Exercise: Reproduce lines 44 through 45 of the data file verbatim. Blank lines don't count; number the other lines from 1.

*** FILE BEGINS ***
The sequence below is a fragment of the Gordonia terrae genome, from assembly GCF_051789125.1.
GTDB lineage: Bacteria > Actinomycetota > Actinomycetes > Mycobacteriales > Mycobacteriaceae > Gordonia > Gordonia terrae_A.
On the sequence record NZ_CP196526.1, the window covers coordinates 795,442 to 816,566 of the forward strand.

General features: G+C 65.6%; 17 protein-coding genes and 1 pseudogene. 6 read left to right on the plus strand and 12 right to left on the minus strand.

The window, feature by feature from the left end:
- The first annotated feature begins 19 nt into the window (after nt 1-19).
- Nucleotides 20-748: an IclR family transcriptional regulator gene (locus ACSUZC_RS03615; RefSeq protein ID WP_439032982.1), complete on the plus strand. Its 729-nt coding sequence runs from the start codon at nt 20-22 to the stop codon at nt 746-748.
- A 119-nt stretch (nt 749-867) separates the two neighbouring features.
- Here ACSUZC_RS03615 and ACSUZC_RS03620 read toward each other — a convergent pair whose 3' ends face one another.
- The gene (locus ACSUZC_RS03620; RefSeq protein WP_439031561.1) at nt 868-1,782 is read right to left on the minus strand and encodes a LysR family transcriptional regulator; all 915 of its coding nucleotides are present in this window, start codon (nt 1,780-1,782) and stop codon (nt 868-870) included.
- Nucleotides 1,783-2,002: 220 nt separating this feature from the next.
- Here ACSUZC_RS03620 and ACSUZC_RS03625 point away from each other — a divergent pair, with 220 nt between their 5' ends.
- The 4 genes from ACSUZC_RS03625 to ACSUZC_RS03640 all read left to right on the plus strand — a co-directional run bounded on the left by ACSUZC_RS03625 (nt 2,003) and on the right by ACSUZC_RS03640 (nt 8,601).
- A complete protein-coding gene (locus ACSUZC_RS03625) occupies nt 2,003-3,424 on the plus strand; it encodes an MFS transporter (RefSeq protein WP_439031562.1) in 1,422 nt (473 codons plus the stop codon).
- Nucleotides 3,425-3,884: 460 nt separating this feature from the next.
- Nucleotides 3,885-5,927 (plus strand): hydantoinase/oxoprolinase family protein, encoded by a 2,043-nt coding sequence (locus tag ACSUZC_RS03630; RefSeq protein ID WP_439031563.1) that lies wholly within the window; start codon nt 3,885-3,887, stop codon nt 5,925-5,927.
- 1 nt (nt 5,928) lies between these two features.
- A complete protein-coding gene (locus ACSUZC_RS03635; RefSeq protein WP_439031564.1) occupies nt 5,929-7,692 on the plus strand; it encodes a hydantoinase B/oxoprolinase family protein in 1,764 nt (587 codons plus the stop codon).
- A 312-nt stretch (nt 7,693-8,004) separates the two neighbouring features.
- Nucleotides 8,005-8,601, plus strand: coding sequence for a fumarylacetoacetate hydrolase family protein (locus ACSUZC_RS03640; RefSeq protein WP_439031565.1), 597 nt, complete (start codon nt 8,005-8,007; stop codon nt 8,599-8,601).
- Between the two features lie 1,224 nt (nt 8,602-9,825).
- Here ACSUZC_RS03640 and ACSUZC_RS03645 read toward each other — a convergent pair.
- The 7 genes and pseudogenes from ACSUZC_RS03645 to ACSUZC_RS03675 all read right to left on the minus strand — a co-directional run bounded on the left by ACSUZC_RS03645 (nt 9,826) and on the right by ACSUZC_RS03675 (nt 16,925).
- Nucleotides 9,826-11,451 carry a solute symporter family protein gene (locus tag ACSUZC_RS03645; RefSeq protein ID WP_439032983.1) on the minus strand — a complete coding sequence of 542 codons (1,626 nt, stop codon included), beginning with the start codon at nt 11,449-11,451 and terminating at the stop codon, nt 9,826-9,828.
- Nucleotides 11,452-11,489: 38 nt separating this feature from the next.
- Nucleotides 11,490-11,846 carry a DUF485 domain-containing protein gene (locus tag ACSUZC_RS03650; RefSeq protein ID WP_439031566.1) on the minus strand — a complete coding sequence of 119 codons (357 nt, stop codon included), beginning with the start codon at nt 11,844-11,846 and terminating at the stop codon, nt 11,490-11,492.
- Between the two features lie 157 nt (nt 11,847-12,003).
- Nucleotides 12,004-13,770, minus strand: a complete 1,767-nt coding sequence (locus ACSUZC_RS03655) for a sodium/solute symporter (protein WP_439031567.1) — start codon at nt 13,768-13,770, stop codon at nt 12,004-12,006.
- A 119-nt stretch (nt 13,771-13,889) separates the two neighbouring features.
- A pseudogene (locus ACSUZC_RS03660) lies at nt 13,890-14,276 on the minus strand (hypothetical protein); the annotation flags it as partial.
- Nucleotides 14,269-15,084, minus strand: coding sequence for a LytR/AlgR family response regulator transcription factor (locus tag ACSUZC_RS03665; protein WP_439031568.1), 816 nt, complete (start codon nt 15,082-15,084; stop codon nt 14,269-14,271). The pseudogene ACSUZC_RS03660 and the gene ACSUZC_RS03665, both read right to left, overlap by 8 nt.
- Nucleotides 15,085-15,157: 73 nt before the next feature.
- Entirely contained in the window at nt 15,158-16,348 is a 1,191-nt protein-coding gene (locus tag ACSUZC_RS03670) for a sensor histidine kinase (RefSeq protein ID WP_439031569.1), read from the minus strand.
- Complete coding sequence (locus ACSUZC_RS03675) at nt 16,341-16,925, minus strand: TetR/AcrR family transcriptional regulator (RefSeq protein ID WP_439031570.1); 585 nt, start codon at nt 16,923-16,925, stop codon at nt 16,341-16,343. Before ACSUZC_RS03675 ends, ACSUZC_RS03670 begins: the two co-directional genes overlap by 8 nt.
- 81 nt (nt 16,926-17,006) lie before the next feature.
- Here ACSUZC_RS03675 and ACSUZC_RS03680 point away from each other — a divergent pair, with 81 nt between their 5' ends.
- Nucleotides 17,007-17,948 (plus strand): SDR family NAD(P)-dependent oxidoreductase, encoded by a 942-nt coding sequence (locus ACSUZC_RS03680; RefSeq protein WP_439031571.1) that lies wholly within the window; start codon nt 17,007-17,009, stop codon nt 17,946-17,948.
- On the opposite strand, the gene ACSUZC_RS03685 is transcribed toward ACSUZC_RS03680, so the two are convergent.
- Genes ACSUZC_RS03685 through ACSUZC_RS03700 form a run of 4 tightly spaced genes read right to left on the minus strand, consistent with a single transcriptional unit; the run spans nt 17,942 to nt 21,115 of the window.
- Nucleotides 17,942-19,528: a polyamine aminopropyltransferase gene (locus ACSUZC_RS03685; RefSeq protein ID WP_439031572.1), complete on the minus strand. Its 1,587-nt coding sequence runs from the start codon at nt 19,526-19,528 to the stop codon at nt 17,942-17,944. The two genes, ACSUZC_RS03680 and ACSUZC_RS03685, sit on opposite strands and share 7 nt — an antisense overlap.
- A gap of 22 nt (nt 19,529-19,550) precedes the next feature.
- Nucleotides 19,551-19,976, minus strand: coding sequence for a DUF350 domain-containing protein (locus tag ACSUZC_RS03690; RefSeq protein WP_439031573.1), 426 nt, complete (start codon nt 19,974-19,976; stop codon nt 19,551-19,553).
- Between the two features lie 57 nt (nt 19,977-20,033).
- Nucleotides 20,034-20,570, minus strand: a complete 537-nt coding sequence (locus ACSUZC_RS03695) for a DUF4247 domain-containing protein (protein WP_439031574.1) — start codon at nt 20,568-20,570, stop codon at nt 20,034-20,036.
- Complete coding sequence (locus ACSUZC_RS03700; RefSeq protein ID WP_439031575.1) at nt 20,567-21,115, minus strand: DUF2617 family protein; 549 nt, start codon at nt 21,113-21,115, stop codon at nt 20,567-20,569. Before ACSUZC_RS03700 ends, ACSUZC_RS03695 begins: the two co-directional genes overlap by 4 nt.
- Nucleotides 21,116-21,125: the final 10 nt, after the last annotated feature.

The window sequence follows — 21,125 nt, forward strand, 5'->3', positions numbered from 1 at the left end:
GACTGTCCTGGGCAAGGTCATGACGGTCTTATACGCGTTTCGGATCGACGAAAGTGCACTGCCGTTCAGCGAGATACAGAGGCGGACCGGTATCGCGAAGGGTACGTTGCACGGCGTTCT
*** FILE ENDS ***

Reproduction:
- Nucleotides 20,034-20,570, minus strand: a complete 537-nt coding sequence (locus ACSUZC_RS03695) for a DUF4247 domain-containing protein (protein WP_439031574.1) — start codon at nt 20,568-20,570, stop codon at nt 20,034-20,036.
- Complete coding sequence (locus ACSUZC_RS03700; RefSeq protein ID WP_439031575.1) at nt 20,567-21,115, minus strand: DUF2617 family protein; 549 nt, start codon at nt 21,113-21,115, stop codon at nt 20,567-20,569. Before ACSUZC_RS03700 ends, ACSUZC_RS03695 begins: the two co-directional genes overlap by 4 nt.